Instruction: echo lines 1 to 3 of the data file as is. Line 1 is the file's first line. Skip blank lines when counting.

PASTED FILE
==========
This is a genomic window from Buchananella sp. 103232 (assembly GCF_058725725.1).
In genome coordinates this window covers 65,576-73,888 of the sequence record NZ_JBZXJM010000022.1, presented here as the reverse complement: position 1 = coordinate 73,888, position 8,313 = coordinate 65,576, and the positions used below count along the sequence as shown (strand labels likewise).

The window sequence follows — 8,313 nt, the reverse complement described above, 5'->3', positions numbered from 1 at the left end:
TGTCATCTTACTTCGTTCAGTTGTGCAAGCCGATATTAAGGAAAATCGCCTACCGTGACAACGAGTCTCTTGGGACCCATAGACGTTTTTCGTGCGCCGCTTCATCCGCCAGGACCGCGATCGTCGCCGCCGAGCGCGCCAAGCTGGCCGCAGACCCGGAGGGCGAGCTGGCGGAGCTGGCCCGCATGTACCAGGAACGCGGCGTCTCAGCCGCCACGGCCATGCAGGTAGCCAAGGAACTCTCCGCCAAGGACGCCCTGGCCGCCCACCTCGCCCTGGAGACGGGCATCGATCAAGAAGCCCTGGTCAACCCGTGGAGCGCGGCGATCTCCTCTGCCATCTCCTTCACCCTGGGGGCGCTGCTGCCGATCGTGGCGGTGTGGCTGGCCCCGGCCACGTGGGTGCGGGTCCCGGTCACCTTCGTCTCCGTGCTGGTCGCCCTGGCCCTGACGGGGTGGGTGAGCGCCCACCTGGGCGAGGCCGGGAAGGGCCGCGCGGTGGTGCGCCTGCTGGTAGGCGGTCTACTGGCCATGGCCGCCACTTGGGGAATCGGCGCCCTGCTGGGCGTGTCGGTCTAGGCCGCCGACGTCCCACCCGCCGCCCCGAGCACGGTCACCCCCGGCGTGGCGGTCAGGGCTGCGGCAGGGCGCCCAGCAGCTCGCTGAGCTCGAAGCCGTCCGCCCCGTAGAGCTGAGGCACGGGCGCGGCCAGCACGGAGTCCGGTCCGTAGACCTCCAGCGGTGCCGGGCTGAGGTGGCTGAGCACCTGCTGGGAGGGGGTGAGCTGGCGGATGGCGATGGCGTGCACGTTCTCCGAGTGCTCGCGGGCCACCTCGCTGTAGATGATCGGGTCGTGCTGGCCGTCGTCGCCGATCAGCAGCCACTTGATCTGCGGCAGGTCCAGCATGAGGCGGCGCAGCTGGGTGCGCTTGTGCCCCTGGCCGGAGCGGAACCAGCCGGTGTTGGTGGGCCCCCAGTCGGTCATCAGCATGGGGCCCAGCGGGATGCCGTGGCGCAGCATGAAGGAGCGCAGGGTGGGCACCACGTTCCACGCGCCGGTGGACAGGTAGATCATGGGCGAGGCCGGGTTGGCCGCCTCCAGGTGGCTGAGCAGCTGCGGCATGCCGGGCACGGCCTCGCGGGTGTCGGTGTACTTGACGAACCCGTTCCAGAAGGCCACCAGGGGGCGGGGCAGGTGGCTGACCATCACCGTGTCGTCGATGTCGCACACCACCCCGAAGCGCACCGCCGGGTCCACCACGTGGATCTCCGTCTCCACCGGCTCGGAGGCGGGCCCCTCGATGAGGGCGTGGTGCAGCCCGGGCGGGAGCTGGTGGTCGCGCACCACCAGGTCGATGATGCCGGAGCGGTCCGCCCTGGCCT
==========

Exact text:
This is a genomic window from Buchananella sp. 103232 (assembly GCF_058725725.1).
In genome coordinates this window covers 65,576-73,888 of the sequence record NZ_JBZXJM010000022.1, presented here as the reverse complement: position 1 = coordinate 73,888, position 8,313 = coordinate 65,576, and the positions used below count along the sequence as shown (strand labels likewise).

The window sequence follows — 8,313 nt, the reverse complement described above, 5'->3', positions numbered from 1 at the left end: